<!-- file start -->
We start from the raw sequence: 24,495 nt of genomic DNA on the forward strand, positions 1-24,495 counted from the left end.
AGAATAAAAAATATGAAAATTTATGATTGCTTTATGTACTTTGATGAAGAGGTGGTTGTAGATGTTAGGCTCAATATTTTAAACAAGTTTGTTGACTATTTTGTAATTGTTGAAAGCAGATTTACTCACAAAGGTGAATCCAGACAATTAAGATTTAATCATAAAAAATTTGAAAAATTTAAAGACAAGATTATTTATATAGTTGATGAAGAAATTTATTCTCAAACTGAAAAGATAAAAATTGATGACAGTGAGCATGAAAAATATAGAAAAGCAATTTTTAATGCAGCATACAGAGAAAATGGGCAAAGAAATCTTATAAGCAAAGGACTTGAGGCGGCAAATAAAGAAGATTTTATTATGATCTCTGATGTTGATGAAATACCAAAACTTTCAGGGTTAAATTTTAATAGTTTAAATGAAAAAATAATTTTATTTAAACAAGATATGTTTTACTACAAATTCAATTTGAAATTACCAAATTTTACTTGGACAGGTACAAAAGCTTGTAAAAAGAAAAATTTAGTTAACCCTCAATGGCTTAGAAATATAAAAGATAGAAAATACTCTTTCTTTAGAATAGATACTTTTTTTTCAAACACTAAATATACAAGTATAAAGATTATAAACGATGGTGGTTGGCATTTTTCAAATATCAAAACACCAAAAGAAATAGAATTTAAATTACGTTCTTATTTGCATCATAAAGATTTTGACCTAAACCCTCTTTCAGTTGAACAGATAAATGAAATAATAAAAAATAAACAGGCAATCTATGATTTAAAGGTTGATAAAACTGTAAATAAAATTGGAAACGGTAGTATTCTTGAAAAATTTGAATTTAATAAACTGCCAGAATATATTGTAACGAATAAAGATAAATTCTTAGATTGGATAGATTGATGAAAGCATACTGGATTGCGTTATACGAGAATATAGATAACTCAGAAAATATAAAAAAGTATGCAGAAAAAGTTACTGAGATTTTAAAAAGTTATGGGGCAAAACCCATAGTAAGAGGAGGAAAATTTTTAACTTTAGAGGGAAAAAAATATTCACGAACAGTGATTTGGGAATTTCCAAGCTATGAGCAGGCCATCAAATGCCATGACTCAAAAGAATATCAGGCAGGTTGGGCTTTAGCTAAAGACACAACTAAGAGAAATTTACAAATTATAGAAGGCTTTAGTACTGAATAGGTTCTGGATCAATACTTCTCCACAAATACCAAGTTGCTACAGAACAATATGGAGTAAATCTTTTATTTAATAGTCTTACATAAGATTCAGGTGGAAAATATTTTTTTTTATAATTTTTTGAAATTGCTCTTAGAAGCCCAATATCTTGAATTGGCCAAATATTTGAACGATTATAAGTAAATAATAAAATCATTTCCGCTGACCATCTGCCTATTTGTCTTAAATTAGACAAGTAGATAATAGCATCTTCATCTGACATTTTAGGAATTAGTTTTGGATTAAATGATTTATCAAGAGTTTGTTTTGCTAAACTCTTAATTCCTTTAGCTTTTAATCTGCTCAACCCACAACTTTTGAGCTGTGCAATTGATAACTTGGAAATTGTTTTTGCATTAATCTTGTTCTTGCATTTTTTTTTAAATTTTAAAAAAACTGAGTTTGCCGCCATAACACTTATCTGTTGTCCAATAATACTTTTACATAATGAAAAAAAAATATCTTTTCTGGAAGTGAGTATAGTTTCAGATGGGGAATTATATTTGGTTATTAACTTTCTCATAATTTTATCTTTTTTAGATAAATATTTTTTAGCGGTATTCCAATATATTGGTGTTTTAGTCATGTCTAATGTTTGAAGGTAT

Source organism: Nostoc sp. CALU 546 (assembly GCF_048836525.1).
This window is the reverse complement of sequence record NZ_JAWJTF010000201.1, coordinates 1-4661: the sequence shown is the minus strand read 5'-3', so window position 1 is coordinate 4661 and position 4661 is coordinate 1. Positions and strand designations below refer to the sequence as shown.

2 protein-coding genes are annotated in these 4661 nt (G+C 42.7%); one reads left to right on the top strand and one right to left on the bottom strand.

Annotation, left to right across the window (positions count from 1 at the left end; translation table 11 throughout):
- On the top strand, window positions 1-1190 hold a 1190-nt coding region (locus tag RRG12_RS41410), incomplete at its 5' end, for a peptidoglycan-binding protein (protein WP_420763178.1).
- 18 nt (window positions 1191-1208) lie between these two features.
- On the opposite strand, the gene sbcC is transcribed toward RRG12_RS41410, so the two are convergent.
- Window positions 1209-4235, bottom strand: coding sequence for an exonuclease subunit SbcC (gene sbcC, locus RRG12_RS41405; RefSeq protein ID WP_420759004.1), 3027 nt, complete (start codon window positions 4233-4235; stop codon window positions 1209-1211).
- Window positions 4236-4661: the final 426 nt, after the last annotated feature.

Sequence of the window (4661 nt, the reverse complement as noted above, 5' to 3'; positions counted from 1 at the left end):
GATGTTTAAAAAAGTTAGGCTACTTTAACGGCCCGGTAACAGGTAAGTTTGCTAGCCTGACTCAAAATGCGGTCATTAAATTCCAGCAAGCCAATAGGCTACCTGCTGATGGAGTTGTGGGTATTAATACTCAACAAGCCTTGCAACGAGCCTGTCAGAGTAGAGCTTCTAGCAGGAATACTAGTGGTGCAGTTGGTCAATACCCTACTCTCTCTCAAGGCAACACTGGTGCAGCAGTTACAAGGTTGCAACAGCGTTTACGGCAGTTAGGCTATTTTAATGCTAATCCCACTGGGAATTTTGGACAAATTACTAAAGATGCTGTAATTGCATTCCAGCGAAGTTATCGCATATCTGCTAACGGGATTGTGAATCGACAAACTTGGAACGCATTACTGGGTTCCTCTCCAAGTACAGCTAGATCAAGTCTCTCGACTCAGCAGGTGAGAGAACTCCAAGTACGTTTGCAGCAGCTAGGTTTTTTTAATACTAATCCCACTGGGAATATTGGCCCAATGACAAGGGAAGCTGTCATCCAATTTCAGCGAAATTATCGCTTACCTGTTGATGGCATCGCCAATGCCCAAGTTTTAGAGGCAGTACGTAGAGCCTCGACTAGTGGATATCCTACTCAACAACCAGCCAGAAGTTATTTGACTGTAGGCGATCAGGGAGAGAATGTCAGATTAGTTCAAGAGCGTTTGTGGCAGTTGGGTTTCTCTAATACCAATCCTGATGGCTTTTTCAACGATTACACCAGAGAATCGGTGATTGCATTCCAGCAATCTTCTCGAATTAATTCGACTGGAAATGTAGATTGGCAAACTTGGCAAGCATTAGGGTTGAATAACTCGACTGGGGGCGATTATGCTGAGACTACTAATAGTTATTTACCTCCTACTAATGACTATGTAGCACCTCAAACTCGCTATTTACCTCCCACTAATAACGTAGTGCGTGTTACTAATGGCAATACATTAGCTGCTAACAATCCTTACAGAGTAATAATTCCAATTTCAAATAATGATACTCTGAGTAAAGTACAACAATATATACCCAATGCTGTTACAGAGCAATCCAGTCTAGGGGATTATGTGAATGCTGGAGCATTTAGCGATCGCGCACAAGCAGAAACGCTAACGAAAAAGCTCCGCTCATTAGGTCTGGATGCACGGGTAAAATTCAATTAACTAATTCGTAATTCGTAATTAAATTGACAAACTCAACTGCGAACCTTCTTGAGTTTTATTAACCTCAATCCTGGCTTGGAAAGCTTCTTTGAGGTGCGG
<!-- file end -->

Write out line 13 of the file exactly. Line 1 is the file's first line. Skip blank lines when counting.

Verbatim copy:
GATGTTTAAAAAAGTTAGGCTACTTTAACGGCCCGGTAACAGGTAAGTTTGCTAGCCTGACTCAAAATGCGGTCATTAAATTCCAGCAAGCCAATAGGCTACCTGCTGATGGAGTTGTGGGTATTAATACTCAACAAGCCTTGCAACGAGCCTGTCAGAGTAGAGCTTCTAGCAGGAATACTAGTGGTGCAGTTGGTCAATACCCTACTCTCTCTCAAGGCAACACTGGTGCAGCAGTTACAAGGTTGCAACAGCGTTTACGGCAGTTAGGCTATTTTAATGCTAATCCCACTGGGAATTTTGGACAAATTACTAAAGATGCTGTAATTGCATTCCAGCGAAGTTATCGCATATCTGCTAACGGGATTGTGAATCGACAAACTTGGAACGCATTACTGGGTTCCTCTCCAAGTACAGCTAGATCAAGTCTCTCGACTCAGCAGGTGAGAGAACTCCAAGTACGTTTGCAGCAGCTAGGTTTTTTTAATACTAATCCCACTGGGAATATTGGCCCAATGACAAGGGAAGCTGTCATCCAATTTCAGCGAAATTATCGCTTACCTGTTGATGGCATCGCCAATGCCCAAGTTTTAGAGGCAGTACGTAGAGCCTCGACTAGTGGATATCCTACTCAACAACCAGCCAGAAGTTATTTGACTGTAGGCGATCAGGGAGAGAATGTCAGATTAGTTCAAGAGCGTTTGTGGCAGTTGGGTTTCTCTAATACCAATCCTGATGGCTTTTTCAACGATTACACCAGAGAATCGGTGATTGCATTCCAGCAATCTTCTCGAATTAATTCGACTGGAAATGTAGATTGGCAAACTTGGCAAGCATTAGGGTTGAATAACTCGACTGGGGGCGATTATGCTGAGACTACTAATAGTTATTTACCTCCTACTAATGACTATGTAGCACCTCAAACTCGCTATTTACCTCCCACTAATAACGTAGTGCGTGTTACTAATGGCAATACATTAGCTGCTAACAATCCTTACAGAGTAATAATTCCAATTTCAAATAATGATACTCTGAGTAAAGTACAACAATATATACCCAATGCTGTTACAGAGCAATCCAGTCTAGGGGATTATGTGAATGCTGGAGCATTTAGCGATCGCGCACAAGCAGAAACGCTAACGAAAAAGCTCCGCTCATTAGGTCTGGATGCACGGGTAAAATTCAATTAACTAATTCGTAATTCGTAATTAAATTGACAAACTCAACTGCGAACCTTCTTGAGTTTTATTAACCTCAATCCTGGCTTGGAAAGCTTCTTTGAGGTGCGG